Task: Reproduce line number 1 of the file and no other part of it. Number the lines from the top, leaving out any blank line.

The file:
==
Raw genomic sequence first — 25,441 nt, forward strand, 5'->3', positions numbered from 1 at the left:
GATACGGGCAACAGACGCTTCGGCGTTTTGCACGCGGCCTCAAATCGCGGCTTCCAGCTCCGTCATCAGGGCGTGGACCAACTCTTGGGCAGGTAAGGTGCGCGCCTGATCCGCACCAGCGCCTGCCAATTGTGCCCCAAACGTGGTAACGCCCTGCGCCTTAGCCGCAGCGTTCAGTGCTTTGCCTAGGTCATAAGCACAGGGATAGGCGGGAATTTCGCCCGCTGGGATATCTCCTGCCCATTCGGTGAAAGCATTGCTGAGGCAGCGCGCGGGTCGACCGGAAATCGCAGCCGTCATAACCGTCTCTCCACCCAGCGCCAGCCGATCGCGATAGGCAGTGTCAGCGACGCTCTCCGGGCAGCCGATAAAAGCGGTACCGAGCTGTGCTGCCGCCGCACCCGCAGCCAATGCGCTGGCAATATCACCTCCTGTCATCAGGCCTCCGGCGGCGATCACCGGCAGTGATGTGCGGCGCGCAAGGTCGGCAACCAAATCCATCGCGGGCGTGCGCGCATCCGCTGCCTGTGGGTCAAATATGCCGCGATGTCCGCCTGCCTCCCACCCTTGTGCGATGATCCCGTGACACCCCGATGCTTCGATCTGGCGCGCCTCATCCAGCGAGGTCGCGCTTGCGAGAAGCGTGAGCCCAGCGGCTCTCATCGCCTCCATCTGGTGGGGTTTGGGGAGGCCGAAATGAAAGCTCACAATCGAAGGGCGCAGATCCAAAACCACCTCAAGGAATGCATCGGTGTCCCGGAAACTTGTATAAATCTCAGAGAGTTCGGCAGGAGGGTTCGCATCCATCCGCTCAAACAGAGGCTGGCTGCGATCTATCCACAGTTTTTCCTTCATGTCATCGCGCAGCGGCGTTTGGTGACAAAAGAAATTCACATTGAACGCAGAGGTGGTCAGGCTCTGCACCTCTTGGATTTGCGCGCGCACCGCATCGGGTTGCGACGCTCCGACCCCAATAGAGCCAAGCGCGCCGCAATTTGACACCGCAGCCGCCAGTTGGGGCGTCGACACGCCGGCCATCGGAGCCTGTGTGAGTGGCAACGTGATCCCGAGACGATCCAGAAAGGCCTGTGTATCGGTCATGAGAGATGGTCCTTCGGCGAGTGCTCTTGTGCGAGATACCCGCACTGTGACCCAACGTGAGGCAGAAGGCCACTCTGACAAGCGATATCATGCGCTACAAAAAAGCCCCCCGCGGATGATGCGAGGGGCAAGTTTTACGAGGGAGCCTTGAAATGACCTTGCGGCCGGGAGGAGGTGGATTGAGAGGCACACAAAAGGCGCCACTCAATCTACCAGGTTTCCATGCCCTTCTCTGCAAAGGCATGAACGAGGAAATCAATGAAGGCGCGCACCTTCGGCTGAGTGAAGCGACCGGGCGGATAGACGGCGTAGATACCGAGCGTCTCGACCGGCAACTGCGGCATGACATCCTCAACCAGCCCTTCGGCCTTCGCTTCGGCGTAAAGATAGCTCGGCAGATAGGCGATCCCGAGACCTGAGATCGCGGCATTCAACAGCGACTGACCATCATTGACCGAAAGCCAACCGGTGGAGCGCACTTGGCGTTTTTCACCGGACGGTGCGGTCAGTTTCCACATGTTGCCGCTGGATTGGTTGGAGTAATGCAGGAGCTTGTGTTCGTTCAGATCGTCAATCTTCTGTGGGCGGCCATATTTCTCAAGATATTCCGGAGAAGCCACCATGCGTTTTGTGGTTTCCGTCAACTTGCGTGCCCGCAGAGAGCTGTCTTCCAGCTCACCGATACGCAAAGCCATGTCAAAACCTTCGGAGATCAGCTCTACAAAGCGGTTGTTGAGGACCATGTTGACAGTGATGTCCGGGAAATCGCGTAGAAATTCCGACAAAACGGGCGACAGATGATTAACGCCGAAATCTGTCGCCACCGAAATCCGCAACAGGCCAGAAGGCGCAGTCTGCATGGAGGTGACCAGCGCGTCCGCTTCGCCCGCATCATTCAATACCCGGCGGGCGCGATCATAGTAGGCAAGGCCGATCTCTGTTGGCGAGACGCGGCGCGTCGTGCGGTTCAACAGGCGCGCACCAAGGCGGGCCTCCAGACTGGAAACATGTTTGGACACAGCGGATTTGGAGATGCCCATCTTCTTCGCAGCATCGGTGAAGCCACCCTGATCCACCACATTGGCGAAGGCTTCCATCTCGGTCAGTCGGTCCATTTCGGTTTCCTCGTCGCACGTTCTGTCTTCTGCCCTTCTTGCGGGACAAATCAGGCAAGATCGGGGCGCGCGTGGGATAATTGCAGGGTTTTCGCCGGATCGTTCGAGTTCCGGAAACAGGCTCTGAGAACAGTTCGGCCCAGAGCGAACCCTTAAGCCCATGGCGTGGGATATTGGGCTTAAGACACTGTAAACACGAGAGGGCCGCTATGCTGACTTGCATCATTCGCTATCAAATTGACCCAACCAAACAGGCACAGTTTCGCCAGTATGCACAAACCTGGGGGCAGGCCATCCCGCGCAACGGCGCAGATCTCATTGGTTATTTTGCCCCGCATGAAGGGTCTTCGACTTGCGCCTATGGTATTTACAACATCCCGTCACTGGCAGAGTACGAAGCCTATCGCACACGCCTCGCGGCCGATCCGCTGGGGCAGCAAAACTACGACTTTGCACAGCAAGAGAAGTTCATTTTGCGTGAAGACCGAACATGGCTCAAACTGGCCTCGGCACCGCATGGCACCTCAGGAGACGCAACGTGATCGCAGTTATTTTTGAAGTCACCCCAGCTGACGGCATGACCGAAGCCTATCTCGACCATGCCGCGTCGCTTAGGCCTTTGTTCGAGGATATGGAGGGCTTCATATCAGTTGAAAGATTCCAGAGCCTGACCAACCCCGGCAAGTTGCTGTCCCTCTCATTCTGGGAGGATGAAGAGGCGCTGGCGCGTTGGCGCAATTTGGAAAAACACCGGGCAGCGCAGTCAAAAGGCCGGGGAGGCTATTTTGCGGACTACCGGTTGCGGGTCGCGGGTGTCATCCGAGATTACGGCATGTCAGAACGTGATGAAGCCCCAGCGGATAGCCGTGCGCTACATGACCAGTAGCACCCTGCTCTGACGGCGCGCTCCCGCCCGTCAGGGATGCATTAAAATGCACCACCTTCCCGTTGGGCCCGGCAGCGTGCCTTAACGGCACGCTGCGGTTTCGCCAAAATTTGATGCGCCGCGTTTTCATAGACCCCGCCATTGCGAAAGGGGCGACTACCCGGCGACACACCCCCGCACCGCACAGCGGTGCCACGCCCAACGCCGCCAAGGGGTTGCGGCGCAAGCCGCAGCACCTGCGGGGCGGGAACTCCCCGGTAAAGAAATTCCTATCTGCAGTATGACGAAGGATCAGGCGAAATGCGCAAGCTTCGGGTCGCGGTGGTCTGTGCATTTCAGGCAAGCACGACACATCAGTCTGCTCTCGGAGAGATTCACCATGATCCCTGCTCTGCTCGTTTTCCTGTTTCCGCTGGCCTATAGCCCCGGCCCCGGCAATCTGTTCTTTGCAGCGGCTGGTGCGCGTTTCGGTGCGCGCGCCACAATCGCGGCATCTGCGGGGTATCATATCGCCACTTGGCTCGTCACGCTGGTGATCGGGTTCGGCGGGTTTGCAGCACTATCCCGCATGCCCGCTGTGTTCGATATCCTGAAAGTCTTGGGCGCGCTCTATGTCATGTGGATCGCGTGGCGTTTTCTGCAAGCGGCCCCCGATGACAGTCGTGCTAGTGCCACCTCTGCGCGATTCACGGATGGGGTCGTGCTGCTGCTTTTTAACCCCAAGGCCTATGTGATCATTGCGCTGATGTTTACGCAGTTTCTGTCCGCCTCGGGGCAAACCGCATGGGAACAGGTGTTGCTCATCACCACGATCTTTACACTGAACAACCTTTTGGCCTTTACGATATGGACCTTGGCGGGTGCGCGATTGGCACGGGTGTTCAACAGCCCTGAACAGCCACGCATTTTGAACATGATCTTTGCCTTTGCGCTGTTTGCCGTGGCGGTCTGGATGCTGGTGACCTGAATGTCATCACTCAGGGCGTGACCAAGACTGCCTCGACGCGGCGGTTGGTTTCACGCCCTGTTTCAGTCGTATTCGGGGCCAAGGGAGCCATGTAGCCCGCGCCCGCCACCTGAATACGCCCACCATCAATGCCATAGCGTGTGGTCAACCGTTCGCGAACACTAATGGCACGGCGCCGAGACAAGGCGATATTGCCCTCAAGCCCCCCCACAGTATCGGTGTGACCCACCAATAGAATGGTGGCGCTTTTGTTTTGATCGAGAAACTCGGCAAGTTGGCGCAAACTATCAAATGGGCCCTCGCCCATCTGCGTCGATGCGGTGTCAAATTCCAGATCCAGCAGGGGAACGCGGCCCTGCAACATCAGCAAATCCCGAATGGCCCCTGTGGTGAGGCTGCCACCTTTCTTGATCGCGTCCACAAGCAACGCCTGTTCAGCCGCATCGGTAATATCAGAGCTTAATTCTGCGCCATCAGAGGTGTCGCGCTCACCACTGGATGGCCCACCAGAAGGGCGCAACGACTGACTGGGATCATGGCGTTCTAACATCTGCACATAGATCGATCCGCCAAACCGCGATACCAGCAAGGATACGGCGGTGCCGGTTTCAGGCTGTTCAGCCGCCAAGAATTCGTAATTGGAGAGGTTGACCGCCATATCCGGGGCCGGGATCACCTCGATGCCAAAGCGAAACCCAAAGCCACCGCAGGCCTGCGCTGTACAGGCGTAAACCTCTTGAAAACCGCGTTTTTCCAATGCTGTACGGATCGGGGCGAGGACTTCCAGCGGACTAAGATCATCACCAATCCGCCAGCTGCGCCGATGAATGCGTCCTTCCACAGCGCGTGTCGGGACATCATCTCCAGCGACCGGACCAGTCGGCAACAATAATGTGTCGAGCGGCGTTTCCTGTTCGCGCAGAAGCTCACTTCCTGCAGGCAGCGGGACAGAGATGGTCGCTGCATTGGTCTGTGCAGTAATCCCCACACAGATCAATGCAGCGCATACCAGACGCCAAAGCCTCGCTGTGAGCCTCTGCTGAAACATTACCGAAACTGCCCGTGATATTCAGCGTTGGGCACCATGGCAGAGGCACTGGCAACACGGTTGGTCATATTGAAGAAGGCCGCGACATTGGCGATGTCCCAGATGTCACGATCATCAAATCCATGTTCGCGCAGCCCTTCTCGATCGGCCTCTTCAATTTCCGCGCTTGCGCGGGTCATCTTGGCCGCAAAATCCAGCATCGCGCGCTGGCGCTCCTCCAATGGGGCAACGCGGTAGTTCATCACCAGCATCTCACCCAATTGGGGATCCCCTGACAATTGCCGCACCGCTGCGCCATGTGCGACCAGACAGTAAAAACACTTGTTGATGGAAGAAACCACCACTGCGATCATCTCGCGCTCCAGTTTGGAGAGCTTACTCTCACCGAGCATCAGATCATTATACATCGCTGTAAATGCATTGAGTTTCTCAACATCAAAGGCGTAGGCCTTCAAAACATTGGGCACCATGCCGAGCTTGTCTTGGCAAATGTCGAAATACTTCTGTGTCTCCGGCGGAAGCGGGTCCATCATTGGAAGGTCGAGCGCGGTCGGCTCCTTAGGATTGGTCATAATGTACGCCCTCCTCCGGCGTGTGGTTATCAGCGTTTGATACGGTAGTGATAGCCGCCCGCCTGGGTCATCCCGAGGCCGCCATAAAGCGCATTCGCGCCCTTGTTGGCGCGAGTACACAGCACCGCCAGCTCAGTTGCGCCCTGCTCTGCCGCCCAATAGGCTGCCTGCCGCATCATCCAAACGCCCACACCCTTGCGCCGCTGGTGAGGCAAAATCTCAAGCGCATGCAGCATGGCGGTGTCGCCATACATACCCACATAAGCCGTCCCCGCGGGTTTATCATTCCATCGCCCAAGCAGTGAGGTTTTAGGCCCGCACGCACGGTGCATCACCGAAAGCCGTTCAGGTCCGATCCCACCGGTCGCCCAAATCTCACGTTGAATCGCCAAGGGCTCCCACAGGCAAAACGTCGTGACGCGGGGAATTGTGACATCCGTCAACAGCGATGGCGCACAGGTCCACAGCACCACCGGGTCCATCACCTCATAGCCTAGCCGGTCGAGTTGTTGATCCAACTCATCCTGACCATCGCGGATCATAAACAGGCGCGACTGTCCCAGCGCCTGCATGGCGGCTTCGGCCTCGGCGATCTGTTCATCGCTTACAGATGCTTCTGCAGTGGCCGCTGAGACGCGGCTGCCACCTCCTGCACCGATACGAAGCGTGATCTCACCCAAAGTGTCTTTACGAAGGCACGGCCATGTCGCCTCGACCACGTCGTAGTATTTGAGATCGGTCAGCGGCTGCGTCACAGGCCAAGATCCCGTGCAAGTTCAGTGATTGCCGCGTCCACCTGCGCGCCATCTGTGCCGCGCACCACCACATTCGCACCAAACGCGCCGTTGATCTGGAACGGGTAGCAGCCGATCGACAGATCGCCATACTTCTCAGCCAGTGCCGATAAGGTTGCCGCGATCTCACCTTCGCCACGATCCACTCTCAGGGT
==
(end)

Raw genomic sequence first — 25,441 nt, forward strand, 5'->3', positions numbered from 1 at the left: